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The Carnot cycle is a theoretical thermodynamic cycle proposed by Nicolas Léonard Sadi Carnot in 1824 and expanded upon by others in the 1830s and 1840s. It provides an upper limit on the efficiency that any classical thermodynamic engine can achieve during the conversion of heat into work, or conversely, the efficiency of a refrigeration system in creating a temperature difference by the application of work to the system. It is not an actual thermodynamic cycle but is a theoretical construct.

The Carnot cycle is a theoretical thermodynamic cycle proposed by Nicolas Léonard Sadi Carnot in 1824 and expanded upon by others in the 1830s and 1840s. It provides an upper limit on the efficiency that any classical thermodynamic engine can achieve during the conversion of heat into work, or conversely, the efficiency of a refrigeration system in creating a temperature difference (e.g. refrigeration) by the application of work to the system. It is not an actual thermodynamic cycle but is a theoretical construct.

Every single thermodynamic system exists in a particular state. When a system is taken through a series of different states and finally returned to its initial state, a thermodynamic cycle is said to have occurred. In the process of going through this cycle, the system may perform work on its surroundings, thereby acting as a heat engine. A system undergoing a Carnot cycle is called a Carnot heat engine, although such a "perfect" engine is only a theoretical construct and cannot be built in practice. However, a microscopic Carnot heat engine has been designed and run.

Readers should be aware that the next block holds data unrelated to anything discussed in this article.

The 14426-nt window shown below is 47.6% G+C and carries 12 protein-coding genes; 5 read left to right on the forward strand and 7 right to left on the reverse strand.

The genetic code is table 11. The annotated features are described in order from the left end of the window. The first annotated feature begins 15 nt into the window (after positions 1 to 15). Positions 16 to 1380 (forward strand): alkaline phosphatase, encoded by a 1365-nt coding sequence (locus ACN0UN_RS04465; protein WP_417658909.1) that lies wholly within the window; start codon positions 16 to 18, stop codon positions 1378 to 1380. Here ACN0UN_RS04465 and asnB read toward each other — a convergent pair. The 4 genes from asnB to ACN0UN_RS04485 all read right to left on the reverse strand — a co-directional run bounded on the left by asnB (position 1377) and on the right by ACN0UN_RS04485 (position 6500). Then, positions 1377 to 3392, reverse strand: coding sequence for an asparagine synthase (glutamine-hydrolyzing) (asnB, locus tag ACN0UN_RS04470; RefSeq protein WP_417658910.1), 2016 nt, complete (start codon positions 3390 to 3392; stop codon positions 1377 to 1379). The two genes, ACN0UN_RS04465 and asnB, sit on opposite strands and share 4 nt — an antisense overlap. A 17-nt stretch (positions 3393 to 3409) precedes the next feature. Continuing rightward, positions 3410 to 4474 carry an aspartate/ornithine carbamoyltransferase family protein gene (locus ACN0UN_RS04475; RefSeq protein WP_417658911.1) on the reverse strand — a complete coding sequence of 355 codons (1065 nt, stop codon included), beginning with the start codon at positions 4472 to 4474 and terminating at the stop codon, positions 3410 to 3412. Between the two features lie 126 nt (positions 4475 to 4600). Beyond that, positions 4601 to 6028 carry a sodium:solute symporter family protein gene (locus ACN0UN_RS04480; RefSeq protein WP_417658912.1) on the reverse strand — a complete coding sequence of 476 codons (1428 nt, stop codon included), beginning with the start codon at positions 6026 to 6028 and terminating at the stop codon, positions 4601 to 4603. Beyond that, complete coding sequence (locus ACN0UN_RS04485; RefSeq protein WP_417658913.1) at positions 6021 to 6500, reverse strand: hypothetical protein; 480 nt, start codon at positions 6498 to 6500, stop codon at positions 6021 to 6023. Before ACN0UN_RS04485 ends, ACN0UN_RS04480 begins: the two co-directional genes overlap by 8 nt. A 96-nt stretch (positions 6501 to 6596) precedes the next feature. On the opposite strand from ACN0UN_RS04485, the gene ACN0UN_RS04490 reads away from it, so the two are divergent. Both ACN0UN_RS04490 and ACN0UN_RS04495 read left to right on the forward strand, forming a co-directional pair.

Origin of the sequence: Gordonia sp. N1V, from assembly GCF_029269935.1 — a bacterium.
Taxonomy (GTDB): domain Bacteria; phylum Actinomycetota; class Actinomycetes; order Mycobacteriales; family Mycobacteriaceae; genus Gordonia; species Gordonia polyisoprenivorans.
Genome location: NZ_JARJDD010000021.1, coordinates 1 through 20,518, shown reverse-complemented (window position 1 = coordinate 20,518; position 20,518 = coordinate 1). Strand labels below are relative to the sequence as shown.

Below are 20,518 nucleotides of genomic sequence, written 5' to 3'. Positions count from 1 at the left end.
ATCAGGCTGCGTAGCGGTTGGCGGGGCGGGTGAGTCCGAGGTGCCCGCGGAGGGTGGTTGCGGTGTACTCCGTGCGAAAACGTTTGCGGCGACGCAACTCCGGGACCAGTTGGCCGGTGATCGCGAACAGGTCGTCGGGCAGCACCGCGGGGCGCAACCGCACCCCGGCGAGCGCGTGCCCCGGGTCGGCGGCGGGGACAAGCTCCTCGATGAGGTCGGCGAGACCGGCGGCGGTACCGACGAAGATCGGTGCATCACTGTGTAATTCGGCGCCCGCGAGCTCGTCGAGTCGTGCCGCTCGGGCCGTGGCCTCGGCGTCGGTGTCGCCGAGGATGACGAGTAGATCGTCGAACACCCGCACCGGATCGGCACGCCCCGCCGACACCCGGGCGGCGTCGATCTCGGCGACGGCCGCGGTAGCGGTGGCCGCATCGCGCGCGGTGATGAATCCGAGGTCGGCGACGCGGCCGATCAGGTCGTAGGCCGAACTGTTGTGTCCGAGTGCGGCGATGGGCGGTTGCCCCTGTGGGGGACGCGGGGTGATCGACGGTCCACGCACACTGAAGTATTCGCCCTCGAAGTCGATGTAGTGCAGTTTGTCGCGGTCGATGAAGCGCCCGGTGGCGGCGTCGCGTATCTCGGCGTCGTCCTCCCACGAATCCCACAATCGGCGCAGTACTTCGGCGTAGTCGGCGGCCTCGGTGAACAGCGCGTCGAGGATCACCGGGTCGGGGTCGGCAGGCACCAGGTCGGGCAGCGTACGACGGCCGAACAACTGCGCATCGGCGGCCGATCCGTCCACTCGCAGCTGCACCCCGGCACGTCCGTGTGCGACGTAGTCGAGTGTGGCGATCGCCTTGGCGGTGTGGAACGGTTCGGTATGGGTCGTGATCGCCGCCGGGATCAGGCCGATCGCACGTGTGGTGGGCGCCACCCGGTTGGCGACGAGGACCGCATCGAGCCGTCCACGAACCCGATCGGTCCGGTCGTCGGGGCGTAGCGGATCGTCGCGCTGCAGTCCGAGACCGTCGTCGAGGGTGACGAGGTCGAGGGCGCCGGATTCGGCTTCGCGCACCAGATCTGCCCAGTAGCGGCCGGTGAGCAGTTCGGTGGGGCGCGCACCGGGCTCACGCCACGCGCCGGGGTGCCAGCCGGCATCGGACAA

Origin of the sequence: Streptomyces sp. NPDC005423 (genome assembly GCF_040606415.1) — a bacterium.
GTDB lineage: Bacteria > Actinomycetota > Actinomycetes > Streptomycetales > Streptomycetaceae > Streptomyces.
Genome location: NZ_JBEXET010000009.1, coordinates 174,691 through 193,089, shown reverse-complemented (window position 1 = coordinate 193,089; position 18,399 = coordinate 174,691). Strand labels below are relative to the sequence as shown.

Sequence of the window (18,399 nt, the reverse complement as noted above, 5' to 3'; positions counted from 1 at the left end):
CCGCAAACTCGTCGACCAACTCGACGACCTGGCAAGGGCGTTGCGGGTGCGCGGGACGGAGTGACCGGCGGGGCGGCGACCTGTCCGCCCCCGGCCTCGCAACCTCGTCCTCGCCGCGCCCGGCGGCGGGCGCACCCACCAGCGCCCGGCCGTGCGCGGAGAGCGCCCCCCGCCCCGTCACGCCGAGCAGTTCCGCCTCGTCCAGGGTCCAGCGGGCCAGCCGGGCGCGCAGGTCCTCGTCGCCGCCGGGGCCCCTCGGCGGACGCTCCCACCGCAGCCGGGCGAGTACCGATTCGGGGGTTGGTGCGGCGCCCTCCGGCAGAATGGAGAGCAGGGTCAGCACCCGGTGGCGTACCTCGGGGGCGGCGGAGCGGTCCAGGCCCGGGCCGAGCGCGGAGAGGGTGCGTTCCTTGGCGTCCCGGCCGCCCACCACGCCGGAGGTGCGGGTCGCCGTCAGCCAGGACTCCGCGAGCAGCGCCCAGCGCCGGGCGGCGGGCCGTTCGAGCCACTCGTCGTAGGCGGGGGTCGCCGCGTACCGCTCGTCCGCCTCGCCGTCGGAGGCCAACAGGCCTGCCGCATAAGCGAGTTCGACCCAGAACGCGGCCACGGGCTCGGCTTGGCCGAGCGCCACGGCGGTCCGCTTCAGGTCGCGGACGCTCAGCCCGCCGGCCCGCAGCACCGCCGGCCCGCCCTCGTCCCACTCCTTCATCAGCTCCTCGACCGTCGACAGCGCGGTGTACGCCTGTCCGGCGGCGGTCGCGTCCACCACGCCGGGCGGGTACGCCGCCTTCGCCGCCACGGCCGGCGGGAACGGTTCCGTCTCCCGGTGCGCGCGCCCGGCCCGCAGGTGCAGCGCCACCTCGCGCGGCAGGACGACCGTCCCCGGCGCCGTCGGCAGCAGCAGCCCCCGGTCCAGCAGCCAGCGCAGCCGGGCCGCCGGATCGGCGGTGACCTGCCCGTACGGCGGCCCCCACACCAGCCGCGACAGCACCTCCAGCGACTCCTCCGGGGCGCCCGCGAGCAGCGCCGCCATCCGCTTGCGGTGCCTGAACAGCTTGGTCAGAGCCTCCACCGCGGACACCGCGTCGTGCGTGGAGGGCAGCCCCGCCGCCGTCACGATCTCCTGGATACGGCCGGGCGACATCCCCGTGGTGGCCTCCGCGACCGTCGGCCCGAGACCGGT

Essentially, there are two systems at temperatures Th and Tc (hot and cold respectively), which are so large that their temperatures are practically unaffected by a single cycle. As such, they are called "heat reservoirs". Since the cycle is reversible, there is no generation of entropy during the cycle; entropy is conserved. During the cycle, an arbitrary amount of entropy ΔS is extracted from the hot reservoir, and deposited in the cold reservoir. Since there is no volume change in either reservoir, they do no work, and during the cycle, an amount of energy ThΔS is extracted from the hot reservoir and a smaller amount of energy TcΔS is deposited in the cold reservoir. The difference in the two energies (Th-TcS is equal to the work done by the engine.